Paterson confirms PSNI 50-50 recruitment should lapse

Image caption,
Owen Paterson said he will reflect carefully on the outcome of the consultation

The secretary of state has said he is "not minded" to continue the practice of 50-50 recruitment in the PSNI.

Owen Paterson announced details of a consultation process on the practice which is due to expire in March 2011.

Mr Paterson said that currently more than 29% of serving officers are from a Catholic background which is within the target set by the Patten report.

He said although he favoured ending 50-50, he would "reflect carefully" on the outcome of the consultation.

The current 50-50 recruitment process was introduced to increase the numbers of Catholics joining the police.

When it was introduced in 2001, Catholics made up about 8% of the PSNI.

However the scheme has been strongly opposed by unionist politicians.

'Temporary nature'

In a statement issued on Thursday Mr Paterson said that since the publication of the Patten report there had been "a significant change in the composition of the PSNI".

"The provisions have clearly played an important role in getting us to this point, but it was always envisaged that they would be of a temporary nature," he said.

"These provisions were last consulted on by the previous administration in 2009. In my view the balance of the argument favours letting the provisions lapse in March next year but I will, of course, reflect carefully on the outcome of the consultation."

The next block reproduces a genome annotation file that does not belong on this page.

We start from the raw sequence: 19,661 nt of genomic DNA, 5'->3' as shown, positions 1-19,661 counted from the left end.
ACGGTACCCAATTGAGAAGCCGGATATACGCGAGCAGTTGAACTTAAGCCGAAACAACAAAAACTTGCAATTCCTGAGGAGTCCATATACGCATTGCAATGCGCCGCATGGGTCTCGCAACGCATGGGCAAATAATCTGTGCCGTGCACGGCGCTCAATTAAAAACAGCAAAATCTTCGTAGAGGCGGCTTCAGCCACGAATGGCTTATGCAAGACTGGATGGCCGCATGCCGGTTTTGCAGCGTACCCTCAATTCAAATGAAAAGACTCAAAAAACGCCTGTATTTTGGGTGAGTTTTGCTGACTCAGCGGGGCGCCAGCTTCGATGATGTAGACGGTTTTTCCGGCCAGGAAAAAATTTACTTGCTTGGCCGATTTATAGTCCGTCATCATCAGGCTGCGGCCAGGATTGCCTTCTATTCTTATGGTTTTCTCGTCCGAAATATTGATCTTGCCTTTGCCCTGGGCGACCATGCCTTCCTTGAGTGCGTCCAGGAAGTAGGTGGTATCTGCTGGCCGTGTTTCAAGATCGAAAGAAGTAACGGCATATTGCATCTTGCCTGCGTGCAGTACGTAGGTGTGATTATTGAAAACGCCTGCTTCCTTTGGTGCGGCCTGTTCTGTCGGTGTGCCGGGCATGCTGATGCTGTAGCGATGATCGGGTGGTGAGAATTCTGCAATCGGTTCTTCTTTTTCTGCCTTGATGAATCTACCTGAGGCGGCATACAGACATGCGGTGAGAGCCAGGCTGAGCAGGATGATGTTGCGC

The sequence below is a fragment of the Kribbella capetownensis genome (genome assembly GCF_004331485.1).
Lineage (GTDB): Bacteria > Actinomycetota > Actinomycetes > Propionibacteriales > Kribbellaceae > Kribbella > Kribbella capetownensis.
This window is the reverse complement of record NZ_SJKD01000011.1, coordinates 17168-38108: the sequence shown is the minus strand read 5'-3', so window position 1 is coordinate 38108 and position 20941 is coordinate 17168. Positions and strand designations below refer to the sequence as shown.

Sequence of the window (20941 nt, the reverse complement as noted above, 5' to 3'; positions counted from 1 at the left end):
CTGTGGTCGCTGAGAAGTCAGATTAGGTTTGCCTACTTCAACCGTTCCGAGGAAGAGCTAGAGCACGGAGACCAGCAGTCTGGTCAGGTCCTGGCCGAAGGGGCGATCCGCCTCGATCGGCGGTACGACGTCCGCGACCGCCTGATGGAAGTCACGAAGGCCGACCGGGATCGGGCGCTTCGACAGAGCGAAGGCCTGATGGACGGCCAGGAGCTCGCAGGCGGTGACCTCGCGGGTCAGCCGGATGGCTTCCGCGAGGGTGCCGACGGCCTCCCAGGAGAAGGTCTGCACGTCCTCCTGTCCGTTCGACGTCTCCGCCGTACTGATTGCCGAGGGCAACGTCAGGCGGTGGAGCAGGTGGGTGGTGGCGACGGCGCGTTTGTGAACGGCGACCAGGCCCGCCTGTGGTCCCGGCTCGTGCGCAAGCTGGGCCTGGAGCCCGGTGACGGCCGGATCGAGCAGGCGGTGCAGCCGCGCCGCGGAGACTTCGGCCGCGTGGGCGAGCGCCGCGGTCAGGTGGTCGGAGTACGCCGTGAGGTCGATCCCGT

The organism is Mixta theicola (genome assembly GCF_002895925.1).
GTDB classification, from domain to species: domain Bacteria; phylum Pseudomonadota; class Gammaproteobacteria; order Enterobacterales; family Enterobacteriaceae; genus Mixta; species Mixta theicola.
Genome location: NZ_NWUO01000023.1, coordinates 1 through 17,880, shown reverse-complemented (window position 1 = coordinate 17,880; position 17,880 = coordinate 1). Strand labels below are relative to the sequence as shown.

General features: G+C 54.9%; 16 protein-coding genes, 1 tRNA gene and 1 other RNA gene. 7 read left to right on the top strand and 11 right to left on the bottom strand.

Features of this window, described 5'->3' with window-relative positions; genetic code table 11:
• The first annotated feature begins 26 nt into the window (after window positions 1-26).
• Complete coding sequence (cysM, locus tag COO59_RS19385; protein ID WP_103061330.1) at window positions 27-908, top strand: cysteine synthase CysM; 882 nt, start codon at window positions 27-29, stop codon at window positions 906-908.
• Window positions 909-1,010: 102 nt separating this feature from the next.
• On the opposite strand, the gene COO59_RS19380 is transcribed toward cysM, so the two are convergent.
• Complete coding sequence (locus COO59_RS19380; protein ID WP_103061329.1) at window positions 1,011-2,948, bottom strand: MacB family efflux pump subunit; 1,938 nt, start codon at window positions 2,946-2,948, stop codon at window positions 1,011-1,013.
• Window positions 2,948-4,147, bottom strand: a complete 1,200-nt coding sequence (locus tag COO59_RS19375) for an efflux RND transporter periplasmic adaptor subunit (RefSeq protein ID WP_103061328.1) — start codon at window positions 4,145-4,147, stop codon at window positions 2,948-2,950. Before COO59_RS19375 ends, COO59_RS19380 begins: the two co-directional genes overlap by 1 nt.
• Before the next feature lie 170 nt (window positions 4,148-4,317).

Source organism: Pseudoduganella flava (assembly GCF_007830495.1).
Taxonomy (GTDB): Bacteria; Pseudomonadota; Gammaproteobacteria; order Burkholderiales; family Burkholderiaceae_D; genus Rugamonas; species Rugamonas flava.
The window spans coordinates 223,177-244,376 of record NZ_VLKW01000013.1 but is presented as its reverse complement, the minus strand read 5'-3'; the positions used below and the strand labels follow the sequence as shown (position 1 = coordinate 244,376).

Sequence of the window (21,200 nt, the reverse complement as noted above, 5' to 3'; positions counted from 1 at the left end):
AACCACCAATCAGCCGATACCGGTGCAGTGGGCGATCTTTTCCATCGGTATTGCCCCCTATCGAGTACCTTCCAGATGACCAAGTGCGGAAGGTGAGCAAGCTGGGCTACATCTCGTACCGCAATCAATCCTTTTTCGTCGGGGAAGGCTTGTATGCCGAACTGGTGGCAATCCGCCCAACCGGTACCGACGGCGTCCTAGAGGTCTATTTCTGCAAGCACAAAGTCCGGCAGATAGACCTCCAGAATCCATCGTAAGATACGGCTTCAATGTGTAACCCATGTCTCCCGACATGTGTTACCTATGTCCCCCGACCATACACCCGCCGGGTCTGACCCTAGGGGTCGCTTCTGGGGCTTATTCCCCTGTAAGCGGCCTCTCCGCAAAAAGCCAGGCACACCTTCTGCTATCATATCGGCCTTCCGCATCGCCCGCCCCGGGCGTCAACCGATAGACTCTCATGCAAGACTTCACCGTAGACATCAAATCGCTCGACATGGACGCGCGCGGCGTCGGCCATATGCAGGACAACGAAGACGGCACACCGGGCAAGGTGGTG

SDLP assembly member Dominic Bradley said the current proportion of Catholic officers did not mirror the overall religious make-up of Northern Ireland.

"We believe somewhere in the region of between 40 to 44% Catholic membership of the PSNI would be more broadly representative," he said.

"On that basis, 50-50 recruitment should continue."

However, DUP MP Jeffrey Donaldson said while much progress had been made in recruiting Catholic officers, ending the current system would be fairer.

"It has been the case that many Protestant applicants have been discriminated against under this 50-50 rule," he said.

"I think people will recognise the fairness of a system based on merit alone, that the best people are appointed to the job and not on the basis of their religion."

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